“Companies are looking at using recyclable paper, but oxygen is the enemy of coffee and it will begin to stale if exposed to air,” said Clay Dockery, vice president of corporate brands at Massimo Zanetti, one of the largest private label coffee producers in North America. “Current substrates are laminated multiple layers that prevent the package from being recycled but maintain the shelf life of the product. We’re looking at some of these other materials, in compostables, that can provide the right level of barrier protection.”
The coffee pod, meanwhile, is a slightly different case. Because of the compact size, manufacturers are able to use a compostable “mother bag” in pod packs to maintain the freshness of product. Dockery said that “compostable is a little bit of a lean forward in our category because there are not a lot of commercial composting facilities,” but that it likely will grow as shoppers look for more solutions.
Innovation in sustainable packaging doesn’t necessarily need to entirely upend the familiar. Incremental changes — using a more biodegradable form of plastic or reusable sandwich bags made from beeswax — can go a long way toward pleasing shoppers, according to Jennifer Gaeto, senior creative and strategy director at package design firm Equator, whose private label clients include Schnucks, Aldi and Giant Eagle.
There also are regional trends that could spread into the U.S., Gaeto noted, citing ovenproof paper trays and brown paper labels used on refrigerated meat packages at Aldi UK. Katie Simmons, director of marketing for the North American packaging division at Evergreen, says that on-package storytelling via paper labels is often a missed opportunity and can be particularly important for store brands.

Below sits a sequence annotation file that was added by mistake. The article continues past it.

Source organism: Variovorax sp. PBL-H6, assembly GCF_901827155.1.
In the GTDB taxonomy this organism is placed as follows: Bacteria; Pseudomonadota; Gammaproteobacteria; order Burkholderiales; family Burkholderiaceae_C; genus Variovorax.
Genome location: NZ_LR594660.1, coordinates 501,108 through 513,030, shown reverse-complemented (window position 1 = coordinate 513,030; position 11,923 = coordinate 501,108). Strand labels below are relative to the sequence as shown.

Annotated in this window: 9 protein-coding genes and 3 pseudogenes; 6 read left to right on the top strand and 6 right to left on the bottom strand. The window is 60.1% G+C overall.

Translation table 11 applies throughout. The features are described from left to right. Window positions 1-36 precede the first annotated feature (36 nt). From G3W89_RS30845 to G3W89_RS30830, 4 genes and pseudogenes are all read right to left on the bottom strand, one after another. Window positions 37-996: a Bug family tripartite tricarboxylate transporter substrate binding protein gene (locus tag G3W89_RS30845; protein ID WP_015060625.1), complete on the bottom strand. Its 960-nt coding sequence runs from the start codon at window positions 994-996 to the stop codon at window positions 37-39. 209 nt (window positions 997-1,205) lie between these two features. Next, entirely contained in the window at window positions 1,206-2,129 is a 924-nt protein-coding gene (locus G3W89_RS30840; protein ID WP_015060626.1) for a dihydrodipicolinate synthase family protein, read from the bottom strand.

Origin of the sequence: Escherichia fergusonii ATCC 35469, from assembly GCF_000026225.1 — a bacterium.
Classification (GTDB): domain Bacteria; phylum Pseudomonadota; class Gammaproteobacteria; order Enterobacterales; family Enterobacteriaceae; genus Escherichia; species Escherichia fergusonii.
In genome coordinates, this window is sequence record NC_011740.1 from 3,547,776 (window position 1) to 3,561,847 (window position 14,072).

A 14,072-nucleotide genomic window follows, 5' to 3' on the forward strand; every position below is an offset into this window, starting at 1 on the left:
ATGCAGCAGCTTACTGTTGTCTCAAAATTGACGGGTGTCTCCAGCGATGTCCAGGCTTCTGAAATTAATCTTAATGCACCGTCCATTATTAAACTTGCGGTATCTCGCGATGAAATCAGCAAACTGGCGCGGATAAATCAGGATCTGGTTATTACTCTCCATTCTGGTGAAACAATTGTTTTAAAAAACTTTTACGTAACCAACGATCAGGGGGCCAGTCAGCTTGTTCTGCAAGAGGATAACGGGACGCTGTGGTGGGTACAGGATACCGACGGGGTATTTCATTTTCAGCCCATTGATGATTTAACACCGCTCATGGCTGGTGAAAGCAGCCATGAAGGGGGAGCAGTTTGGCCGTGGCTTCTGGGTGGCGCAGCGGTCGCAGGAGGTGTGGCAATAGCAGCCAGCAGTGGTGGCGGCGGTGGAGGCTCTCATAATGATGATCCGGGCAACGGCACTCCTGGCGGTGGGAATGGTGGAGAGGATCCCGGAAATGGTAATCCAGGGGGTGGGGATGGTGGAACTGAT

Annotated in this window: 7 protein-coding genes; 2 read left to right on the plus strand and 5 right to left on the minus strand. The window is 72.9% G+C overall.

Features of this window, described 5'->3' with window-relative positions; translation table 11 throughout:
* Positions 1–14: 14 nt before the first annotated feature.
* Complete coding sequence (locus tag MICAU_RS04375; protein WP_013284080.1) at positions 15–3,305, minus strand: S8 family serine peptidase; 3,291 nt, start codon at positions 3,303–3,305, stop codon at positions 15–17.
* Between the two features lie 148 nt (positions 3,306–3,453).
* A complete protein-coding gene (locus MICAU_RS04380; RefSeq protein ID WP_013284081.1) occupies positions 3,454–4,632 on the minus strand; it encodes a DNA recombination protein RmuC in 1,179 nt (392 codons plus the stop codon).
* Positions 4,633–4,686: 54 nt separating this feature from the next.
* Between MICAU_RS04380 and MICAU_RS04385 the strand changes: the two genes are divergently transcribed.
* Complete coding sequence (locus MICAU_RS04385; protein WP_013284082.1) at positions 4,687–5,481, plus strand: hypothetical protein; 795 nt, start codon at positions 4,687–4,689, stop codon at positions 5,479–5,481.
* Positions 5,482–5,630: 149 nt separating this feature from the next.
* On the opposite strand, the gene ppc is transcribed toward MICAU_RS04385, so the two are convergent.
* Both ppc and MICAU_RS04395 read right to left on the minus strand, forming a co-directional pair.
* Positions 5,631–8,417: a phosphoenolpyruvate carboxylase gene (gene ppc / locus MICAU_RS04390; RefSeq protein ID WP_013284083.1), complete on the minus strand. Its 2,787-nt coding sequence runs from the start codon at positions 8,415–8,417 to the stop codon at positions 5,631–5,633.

“In the fresh beverage categories, one of the primary bene fits of paper-based packaging is the expansiveness of the four available panels for messaging about that particular product,” she said. “Even the simple opportunity to cross-sell or offer a coupon on another store brand item is missed.”
STANDING OUT ON THE SHELF
Product packaging remains a critical first touchpoint at the shelf. In order for store brands to stand out through package design, retailers need to further understand what consumers want from packaging and deliver on those needs, Prs In Vivo’s Brill said, noting that there is opportunity for innovation to help private brands stand out.
“From a strategic perspective, store brands should push the envelope — similar to that of start-up brands — as they are typically not wed to an existing design architecture in the same way as established national brands where too much deviation often creates confusion.”
There are ways to elicit a desired response from shoppers using traditional branding cues, added Steve Cox, creative director at New York-based package design firm Daymon. Premium coffee companies are moving away from the traditional black-label approach and no longer only rely on dark or rich colors to connote premium quality. “They’re starting to inject more personality and playfulness into a tier of products that has been a bit more serious,” Cox said. “How far to go against the grain in any given category is a subjective decision that each store brand has to make.”
As for ridding private label of its decades-old “me-too” image, Brill said it is going to take some time to fully ad- dress this issue in the minds of consumers.
“It is certainly heading in the right direction, especially as consumers struggle to immediately acknowledge what is and is not a store brand offering,” he said. He pointed to ShopRite’s Bowl & Basket as an example of a store brand whose packaging and story identify it as more than a copycat offering.
“Only when this is commonplace will the reputation be fully addressed,” he said.